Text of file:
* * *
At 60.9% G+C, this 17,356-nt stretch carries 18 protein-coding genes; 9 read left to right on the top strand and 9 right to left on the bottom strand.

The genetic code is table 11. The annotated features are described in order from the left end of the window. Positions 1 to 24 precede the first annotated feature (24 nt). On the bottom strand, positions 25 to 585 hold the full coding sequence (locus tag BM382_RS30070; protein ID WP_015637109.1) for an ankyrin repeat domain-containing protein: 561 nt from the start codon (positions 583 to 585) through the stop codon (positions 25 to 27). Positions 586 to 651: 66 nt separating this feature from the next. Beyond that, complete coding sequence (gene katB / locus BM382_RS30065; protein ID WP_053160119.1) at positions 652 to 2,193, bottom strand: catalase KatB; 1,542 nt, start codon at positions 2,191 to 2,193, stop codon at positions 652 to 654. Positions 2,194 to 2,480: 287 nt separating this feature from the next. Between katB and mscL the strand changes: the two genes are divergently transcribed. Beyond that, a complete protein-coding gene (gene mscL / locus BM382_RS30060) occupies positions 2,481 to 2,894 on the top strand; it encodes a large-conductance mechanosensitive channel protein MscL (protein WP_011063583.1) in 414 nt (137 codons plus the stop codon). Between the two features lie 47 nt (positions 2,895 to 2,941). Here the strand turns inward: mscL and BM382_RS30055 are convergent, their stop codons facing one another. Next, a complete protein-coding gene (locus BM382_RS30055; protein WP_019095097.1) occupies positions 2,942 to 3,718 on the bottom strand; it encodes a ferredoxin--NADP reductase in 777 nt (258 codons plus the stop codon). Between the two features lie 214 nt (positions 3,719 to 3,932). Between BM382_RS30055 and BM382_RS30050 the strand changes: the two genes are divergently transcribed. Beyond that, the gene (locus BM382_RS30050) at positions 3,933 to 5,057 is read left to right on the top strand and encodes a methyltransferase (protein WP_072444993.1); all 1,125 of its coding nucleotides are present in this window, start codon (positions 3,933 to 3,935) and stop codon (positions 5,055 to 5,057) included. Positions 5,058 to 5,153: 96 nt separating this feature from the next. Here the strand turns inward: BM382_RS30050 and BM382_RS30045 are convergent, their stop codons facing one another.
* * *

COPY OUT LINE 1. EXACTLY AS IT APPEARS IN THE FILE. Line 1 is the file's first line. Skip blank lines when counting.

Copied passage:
At 60.9% G+C, this 17,356-nt stretch carries 18 protein-coding genes; 9 read left to right on the top strand and 9 right to left on the bottom strand.